Referring to FIGS. 8 and 9, the upper end 52 of the drain conduit 50 preferably includes a tool 62. The tool 62 includes a cylindrical wall 64 which defines a central passageway 66. The wall 64 terminates in an end surface 68 such that the passageway 66 is accessible from the end surface 68. The tool 62 includes three generally U-shaped recesses 70, 72, and 74 in the wall 64 and adjacent to the end surface 68. A first portion 76 of the wall 64 is located between the recess 70 and the recess 72. A second portion 78 of the wall 64 is located between the recess 72 and the recess 74. A third portion 80 of the wall 64 is located between the recess 70 and the recess 74. Preferably, the first portion 76 includes more of the circumference of the end surface 68 of the wall 64 than do the second or third portions 78 or 80, respectively.

The first portion 76 does not terminate in a common plane with the second or third portions 78 or 80, respectively. Instead, the first portion 76 terminates in a first plane 82 and the second and third portions 78 and 80, respectively, terminate in a second plane 84. The portions 76, 78, and 80 of the tool 62 are adapted to alter the container 14, so that the bodily fluid held within the container 14 can drain from the container 14.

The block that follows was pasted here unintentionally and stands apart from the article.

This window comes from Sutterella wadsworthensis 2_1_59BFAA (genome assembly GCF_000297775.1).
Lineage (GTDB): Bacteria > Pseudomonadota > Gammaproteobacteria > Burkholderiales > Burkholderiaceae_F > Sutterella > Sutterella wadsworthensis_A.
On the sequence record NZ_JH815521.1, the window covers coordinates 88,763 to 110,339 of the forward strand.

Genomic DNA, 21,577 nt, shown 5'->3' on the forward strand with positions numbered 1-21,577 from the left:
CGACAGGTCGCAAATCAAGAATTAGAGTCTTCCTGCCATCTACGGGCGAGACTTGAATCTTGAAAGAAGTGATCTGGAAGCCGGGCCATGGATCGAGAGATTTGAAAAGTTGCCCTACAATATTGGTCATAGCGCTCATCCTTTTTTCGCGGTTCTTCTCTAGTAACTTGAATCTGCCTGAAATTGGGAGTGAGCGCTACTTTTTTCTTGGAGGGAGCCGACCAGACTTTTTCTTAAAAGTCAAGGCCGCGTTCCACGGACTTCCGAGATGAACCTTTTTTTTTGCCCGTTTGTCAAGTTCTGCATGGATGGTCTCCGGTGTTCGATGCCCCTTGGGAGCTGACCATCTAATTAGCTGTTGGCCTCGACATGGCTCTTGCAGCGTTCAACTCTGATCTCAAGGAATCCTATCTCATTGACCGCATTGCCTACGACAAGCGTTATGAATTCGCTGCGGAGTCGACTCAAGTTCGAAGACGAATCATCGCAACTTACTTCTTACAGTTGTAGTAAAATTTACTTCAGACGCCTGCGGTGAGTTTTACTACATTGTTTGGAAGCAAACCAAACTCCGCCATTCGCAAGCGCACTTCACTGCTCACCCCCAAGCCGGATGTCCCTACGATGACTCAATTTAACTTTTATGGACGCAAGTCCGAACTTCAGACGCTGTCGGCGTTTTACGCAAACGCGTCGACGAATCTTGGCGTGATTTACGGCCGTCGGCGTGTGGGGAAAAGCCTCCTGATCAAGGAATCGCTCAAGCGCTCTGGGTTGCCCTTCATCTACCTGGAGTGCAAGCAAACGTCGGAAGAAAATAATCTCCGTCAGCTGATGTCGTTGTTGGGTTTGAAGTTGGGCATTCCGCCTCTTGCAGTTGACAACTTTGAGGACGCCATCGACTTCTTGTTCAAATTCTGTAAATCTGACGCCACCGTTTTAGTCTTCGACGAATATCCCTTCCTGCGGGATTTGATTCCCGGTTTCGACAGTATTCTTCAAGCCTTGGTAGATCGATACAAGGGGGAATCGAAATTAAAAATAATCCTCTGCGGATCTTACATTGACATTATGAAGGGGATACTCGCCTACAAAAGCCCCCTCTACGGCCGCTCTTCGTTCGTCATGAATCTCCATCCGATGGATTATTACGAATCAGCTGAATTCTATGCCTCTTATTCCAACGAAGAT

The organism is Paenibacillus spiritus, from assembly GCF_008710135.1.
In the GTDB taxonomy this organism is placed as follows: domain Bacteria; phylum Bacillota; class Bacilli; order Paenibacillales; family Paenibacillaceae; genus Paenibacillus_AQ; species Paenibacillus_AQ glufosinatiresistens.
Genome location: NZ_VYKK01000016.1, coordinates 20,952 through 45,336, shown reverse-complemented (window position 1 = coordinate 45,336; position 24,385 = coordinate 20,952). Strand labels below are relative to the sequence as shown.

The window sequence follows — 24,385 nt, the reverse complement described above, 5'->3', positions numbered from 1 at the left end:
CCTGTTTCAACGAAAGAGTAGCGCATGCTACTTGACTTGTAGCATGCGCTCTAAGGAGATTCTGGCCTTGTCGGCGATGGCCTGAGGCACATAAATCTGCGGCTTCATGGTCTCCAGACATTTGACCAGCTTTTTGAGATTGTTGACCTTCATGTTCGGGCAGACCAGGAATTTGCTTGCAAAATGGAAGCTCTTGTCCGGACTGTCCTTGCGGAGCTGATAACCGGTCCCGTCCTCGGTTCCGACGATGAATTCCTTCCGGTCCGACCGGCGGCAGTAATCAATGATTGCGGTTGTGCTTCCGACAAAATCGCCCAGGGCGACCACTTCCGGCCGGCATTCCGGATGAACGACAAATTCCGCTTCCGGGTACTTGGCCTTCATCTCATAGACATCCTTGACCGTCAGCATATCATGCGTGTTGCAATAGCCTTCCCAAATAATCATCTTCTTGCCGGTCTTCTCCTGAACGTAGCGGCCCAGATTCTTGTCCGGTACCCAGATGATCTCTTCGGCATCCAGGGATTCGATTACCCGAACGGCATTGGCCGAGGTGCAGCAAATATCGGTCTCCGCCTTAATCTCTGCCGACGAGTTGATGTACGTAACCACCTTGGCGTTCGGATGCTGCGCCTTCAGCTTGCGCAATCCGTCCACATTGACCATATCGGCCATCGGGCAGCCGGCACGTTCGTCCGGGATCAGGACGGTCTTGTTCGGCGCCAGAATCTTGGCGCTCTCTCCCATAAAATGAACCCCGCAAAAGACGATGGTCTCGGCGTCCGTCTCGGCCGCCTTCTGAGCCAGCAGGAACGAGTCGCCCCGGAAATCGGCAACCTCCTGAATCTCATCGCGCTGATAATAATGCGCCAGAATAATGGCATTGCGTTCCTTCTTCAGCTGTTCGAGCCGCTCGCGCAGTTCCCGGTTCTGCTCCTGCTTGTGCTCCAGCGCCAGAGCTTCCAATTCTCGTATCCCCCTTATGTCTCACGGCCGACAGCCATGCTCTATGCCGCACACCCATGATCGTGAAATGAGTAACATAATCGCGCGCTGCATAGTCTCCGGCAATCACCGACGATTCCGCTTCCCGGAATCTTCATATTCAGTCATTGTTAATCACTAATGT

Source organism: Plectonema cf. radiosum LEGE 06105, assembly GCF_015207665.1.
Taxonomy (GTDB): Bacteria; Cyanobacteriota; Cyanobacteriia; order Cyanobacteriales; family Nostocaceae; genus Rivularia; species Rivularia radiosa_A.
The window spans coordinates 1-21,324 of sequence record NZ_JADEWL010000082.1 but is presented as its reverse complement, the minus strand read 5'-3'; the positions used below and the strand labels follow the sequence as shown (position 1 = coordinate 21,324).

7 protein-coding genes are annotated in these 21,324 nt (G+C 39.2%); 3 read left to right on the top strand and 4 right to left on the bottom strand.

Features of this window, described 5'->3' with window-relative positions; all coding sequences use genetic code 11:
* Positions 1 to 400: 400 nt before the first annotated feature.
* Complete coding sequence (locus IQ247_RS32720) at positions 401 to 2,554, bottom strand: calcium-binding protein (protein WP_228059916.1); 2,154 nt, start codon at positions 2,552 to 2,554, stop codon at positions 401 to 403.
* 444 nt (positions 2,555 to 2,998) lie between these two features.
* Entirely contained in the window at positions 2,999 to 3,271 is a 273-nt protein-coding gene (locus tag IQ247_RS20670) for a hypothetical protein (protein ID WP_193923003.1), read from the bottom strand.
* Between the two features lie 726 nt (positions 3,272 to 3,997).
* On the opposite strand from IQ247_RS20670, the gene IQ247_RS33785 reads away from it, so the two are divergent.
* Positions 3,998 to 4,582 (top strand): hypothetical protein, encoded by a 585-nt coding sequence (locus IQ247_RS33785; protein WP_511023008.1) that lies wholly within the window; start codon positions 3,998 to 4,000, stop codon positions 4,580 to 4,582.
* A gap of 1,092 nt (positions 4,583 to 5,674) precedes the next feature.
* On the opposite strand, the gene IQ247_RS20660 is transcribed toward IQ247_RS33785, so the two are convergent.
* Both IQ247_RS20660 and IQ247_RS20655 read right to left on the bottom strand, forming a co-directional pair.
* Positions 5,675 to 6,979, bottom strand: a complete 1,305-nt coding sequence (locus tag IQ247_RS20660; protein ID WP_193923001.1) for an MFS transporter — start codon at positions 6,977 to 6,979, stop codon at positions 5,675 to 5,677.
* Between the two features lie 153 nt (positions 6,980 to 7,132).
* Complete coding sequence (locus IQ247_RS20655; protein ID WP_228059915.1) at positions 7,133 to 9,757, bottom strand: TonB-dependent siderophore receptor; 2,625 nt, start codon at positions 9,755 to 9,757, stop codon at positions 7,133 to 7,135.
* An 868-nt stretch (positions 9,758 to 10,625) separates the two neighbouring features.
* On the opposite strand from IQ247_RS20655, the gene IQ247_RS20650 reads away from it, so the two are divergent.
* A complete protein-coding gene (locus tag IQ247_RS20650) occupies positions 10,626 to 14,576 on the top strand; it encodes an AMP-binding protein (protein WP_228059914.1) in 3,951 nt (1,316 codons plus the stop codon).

The main conduit portion 60 of the drain conduit 50 is coupled to the tool 62 and provides communication between the casting 12 and the interior 32 of the drainage reservoir 30. Specifically, the main conduit portion 60 is movably positioned within the annular wall 266 of the inlet 248 of the drainage reservoir 30. The main conduit portion 60 includes a cutout portion 58 that allows the bodily fluid to exit the central passageway 66 of the drainage conduit 50 and flow into the interior 32 of the drainage reservoir 30. Preferably, the cutout portion 58 has an elongated-oval shape, as shown in FIG. 8. Also, the cutout portion 58 is preferably orientated within the drainage reservoir 30 so that the bodily fluid flowing out of the cutout portion 58 can be viewed through the transparent upper portion 30A of the drainage reservoir 30. Thus, the user can periodically check the flow of bodily fluid through the cutout portion 58 in order to see if the cutout portion 58 is clogged.